Understanding the moral evaluation of CE behavior is important because morality is highly predictive for engaging in such behavior (Sattler et al., 2013b). Parents showed great consensus regarding the moral and ethical assessment of pharmaceutical CE. In general, the majority of parents evaluated CE as morally unworthy of praise, unfair, and cheating. This evaluation was apparently more persistent than in previous studies. Offering the parents different justifications (e.g., the drugs are safe or they are prescribed by doctors) given by stimulant-drug-using students (Cutler, 2014) did not alter their views.

A novel finding was that CE drug use was viewed as unfair to the children who are exposed to the side effects solely for the sake of fulfilling their parent’s wishes for them to excel in school, which adds another dimension to the argument that CE drugs are unfair due to the relative disadvantages they produce. In relation to these novel findings, achieving higher performance with CE was viewed as self-deception.

While most parents in our study viewed CE as cheating, parents in Canada seemed more neutral (Forlini & Racine, 2010). Nevertheless, some parents in our study found it difficult to evaluate CE as fair or unfair, possibly due to unfamiliarity with the concept or because they did not expect CE-drugs to affect others (thus causing no moral conflict) (cf., Pohl et al., 2018, who observed similar pattern in university students and employees). Interestingly, several parents would engage in informal social control and criticize other parents for engaging in such behavior. This informal social control has been shown to be widespread (Cancer et al., 2018) and reduce the willingness to use such drugs in university students (Sattler et al., 2014).

One means to deal with unfamiliarity with a certain practice such as pharmaceutical CE is “comparison to an allegedly better known phenomenon” (Forlini & Racine, 2010, p. 622). We asked parents to relate CE-drugs to illegal drugs, energy drinks, and private tutoring. The comparisons again reflected parents’ negative attitudes toward CE-drugs. The comparison with illegal drugs was seen as most appropriate (cf., Forlini & Racine, 2010), due to the unfairness associated with doping and how using CE drugs achieves similar goals. Comparisons with energy drinks were often disliked, and both were judged inappropriate for young people, although weaker and shorter-term effects were attributed to energy drinks. Parents viewed private tutoring as the most “normal” and “common” method to increase their children’s performance. They often indicated a preference for non-medical methods described as “normal” (i.e., private lessons, repeating a school year, or using dextrose or coffee) in opposition to energy drinks or prescription drugs. This mirrors ethics discussions (see Introduction) arguing that prescription drugs are legally and ethically unequal to other forms of enhancement, for example, due to their potential side effects, illegal obtainment, unfairness, undermining the importance of hard work, and a medicalization of societal problems (Gaucher et al., 2013; Racine et al., 2021; Sattler, 2020).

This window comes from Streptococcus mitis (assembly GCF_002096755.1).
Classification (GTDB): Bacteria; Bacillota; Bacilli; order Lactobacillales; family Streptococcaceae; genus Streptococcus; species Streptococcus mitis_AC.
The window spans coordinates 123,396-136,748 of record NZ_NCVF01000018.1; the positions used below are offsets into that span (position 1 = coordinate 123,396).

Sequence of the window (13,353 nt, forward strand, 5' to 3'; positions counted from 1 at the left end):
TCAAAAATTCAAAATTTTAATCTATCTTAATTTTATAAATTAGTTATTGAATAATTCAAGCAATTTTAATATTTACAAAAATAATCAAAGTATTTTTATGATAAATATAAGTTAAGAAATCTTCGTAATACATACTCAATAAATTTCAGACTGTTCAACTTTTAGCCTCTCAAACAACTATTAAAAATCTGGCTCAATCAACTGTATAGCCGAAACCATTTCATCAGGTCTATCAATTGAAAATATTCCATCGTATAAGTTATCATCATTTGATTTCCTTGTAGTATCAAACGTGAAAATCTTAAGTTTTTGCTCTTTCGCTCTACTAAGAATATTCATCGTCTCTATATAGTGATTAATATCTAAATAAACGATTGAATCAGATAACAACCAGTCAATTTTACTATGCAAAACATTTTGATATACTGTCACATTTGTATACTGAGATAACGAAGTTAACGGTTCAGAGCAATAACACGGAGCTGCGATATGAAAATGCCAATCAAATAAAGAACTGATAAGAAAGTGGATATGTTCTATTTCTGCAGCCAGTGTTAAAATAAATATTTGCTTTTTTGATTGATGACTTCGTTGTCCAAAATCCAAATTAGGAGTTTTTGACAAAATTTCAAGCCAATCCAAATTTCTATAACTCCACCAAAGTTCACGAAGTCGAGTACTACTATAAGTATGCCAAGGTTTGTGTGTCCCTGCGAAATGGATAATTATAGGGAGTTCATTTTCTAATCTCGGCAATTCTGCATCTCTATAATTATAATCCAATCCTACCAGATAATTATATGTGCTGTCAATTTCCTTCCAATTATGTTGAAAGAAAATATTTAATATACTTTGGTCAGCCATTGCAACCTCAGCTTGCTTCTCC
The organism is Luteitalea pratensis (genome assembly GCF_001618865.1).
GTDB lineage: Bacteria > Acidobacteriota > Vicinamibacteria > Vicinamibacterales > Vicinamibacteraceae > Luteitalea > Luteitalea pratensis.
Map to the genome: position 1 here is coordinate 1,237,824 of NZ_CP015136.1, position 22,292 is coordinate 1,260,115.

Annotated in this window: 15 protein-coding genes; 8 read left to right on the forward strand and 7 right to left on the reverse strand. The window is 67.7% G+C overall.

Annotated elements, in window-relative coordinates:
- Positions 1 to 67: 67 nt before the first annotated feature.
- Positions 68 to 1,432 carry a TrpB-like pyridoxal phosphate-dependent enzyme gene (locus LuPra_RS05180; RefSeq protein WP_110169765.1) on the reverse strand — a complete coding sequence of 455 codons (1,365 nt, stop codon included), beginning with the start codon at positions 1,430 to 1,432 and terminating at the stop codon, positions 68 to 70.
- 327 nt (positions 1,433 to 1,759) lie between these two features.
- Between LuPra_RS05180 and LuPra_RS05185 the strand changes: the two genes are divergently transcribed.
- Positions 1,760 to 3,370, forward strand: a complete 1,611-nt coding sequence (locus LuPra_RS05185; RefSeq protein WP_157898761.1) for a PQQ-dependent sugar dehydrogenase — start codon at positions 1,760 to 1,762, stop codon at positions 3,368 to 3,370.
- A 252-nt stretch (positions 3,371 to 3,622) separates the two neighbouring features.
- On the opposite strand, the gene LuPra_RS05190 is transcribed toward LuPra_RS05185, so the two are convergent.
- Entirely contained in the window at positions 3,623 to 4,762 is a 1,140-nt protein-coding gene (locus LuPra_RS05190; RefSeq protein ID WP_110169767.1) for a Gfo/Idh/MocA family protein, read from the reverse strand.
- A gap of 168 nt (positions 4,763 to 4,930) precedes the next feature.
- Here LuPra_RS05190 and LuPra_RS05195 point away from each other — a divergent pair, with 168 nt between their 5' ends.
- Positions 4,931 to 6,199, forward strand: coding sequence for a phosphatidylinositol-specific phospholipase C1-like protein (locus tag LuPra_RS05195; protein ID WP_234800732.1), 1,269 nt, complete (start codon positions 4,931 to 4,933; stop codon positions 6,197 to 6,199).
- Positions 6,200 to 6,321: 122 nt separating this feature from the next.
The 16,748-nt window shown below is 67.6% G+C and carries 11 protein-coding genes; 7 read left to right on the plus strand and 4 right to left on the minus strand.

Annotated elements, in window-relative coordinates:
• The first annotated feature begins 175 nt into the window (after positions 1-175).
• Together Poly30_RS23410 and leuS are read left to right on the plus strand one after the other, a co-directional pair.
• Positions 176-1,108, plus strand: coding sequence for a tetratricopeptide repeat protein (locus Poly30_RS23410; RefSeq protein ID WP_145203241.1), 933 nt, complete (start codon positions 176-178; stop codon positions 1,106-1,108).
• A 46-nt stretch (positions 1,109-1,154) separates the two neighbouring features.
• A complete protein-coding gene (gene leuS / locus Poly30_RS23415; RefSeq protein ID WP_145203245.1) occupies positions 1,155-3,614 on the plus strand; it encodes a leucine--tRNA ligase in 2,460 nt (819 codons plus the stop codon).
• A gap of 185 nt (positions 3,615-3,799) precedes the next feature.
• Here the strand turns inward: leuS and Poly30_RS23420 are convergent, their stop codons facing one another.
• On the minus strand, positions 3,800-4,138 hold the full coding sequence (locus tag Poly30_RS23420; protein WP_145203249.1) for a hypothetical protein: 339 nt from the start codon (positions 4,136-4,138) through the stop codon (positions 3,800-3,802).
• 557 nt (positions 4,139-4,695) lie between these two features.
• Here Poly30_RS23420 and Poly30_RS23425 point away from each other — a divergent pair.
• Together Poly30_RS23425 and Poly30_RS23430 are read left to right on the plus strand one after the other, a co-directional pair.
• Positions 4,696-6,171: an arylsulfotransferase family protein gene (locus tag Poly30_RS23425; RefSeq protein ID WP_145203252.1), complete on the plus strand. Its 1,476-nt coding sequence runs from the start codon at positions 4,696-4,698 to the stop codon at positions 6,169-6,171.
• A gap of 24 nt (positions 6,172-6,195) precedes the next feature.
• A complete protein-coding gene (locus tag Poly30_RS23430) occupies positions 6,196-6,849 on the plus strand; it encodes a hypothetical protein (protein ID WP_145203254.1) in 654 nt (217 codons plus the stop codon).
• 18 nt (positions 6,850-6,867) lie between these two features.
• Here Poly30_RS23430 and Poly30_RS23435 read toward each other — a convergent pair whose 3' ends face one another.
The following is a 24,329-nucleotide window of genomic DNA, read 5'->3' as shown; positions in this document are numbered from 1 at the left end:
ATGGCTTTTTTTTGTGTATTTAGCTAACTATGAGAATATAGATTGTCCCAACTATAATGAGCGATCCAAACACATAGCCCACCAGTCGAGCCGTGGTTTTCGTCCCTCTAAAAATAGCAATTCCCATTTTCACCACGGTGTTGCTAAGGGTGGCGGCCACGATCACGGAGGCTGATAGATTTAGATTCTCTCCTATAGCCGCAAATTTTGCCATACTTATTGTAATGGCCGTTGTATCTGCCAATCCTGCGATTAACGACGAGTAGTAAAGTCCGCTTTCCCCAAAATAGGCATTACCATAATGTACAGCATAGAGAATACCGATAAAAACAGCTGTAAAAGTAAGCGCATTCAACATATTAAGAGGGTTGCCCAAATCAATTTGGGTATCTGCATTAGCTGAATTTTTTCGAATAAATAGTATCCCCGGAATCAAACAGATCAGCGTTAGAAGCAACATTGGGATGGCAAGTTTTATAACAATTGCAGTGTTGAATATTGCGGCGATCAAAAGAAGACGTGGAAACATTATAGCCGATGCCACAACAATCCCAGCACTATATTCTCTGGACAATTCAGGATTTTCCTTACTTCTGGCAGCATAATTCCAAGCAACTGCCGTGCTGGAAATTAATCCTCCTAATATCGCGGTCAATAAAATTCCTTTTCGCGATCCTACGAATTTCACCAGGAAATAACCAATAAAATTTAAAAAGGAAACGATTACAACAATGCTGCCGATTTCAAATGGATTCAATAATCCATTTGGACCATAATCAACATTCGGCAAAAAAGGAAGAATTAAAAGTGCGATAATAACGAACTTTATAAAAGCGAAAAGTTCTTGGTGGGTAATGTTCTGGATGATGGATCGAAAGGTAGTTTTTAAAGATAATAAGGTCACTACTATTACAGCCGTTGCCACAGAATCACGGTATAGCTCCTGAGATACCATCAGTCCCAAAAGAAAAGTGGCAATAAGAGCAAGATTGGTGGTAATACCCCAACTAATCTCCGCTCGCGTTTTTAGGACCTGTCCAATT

In the ethics debate, the question arose about when to take (political) action regarding CE (Sattler et al., 2013a). In our study, the majority of parents saw the need for intervention, but the urgency that teachers, schools, physicians, or politicians should take action varied. Still, if physicians would give CE-drugs to healthy young people, parents would call for legal reactions. This underlines the major point that most parents in our sample are very concerned about this practice.

Strengths, Limitations and Directions for Future Research

As the first study on parents’ perspectives on CE in young people in Germany, this exploratory study aimed to provide a preliminary understanding of a broad set of themes regarding this topic in one federal state in Central-Western, Germany. The findings on parents’ evaluation of risks, benefits, and moral concerns associated with drug administration (factors that are relevant for health decision-making) (e.g., Carpenter, 2010; Cutler, 2014; Judson & Langdon, 2009; Sattler et al., 2013b), can inform further qualitative inquiry and large-scale research aimed at evaluating the representativeness of the opinions voiced. Comparative studies would be especially beneficial to examine if, how, and why parents in countries with higher prevalence rates of prescription stimulants (such as the USA, Canada, or the Netherlands) may systematically differ in their views toward young people using CE than parents in countries with relatively low prevalence rates (such as Germany, Austria or Portugal) (Maier et al., 2018).